Updated March 21, 2023

## Introduction to Hierarchical Clustering in R

A hierarchical clustering mechanism allows grouping of similar objects into units termed as clusters, and which enables the user to study them separately so as to accomplish an objective, as a part of a research or study of a business problem, and that the algorithmic concept can be very effectively implemented in R programming which provides a robust set of methods including but not limited just to the function hclust() so that the user can specifically study the data in the context of hierarchical nature of clustering technique.

### How does Clustering Work?

Clustering algorithms group a set of similar data points into clusters. The clustering algorithm’s main goal is to create clusters of data points that are similar in the features. In other words, data points within a cluster are similar, and data points in one cluster are dissimilar from data points in another cluster.

There are mainly two-approach uses in the hierarchical clustering algorithm, as given below:

#### 1. Agglomerative

It begins with each observation in a single cluster. Then, the similarity measure in the observation further merges the clusters to make a single cluster until no farther merge possible; this approach is called an agglomerative approach.

#### 2. Divisive

It begins with all observation in a single cluster and farther splits based on the similarity measure or dissimilarity measure cluster until no split possible; this approach is called a divisive method.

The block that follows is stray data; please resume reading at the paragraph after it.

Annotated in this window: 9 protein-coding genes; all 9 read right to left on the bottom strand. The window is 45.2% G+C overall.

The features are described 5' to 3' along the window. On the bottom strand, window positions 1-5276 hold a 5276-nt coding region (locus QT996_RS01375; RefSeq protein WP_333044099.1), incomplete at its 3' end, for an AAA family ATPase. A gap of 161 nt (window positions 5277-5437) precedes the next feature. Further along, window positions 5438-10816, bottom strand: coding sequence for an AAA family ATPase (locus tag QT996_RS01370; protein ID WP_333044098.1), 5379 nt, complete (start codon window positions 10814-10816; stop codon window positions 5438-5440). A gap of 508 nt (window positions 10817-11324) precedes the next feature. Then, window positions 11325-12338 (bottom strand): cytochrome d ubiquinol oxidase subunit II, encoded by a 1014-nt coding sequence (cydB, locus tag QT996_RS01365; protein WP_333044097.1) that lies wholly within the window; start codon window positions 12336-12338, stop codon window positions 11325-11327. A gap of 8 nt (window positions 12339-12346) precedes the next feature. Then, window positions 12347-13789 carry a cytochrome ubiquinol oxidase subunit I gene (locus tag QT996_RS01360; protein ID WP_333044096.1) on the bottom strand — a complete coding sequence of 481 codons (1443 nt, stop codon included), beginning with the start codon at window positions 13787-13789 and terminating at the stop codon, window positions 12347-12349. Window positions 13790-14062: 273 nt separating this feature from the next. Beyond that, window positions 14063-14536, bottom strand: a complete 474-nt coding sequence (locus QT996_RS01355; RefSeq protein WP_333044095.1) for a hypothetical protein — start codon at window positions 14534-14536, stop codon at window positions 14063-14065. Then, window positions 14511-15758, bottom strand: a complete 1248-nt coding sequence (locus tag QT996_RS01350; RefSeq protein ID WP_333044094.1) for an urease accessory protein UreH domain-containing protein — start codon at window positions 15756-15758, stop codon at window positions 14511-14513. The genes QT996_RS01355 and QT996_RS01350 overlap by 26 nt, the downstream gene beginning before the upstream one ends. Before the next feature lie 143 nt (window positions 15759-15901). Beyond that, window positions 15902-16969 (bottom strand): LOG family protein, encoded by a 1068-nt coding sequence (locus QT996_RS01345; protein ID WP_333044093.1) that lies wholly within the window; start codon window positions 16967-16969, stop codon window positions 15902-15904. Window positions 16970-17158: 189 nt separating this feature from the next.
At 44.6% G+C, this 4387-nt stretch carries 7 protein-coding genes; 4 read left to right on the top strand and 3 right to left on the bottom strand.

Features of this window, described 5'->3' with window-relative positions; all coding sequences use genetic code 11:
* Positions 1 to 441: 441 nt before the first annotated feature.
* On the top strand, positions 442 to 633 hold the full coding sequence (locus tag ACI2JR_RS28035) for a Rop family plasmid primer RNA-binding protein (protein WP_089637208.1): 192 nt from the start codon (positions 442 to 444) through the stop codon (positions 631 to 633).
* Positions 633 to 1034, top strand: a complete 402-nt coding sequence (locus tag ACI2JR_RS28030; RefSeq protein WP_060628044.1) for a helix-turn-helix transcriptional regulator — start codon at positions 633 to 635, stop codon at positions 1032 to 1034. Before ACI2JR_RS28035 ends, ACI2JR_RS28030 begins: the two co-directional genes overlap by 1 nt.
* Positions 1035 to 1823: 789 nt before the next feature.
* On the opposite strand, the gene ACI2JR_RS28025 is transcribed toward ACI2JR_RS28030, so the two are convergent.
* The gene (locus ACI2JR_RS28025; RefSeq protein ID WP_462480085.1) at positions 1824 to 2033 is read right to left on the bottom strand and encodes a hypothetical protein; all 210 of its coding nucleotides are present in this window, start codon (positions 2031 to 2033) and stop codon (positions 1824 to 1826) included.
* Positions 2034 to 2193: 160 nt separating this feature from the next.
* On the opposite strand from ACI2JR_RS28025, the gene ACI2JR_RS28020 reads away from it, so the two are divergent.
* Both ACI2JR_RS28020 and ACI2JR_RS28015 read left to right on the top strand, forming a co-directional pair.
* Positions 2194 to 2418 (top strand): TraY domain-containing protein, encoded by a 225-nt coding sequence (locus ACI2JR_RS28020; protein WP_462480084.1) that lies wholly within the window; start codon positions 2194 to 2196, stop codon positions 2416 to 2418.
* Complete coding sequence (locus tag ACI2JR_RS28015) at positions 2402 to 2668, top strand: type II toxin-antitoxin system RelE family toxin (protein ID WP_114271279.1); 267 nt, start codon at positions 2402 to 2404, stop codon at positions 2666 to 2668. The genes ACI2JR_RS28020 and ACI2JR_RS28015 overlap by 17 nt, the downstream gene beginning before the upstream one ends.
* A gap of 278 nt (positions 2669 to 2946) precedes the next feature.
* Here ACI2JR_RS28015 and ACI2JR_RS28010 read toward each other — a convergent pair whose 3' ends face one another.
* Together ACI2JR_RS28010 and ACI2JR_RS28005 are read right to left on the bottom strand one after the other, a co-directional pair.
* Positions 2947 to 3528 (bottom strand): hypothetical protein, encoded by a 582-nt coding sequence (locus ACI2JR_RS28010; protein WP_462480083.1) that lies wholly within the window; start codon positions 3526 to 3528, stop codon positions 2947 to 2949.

Now let’s start hierarchical clustering algorithms; hierarchical clustering can be performed top-down or bottom-up. We start with a bottom-up or agglomerative approach, where we start creating one cluster for each data point and then merge clusters based on some similarity measure in the data points. The next important point is that how we can measure the similarity. There are many distance matrix are available like Euclidean, Jaccard, Manhattan, Canberra, Minkowski etc., to find the dissimilarity measure. The choice of the distance matrix depends on the type of the data set available; for example, if the data set contains continuous numerical values, then the good choice is the Euclidean distance matrix, whereas if the data set contains binary data, the good choice is Jaccard distance matrix and so on.

### Implementing Hierarchical Clustering in R

The steps required to perform to implement hierarchical clustering in R are:

#### 1. Install all Required R Packages

We are going to use the below packages, so install all these packages before using:

`install.packages ( "cluster" ) # for clustering algorithms`

install.packages ( "tidyverse" ) # for data manipulation

install.packages ( "factoextra" ) # for clustering visualization

# includes package in R as –

library ( "cluster" )

library( "tidyverse" )

library( "factoextra" )

#### 2. Data Preparation

The data Prepare for hierarchical cluster analysis; this step is very basic and important; we need to mainly perform two tasks here that are scaling and estimate missing value. The data must be scaled or standardized, or normalized to make variables comparable. The scaled or standardized or normalized is a process of transforming the variables such that they should have a standard deviation of one and mean zero.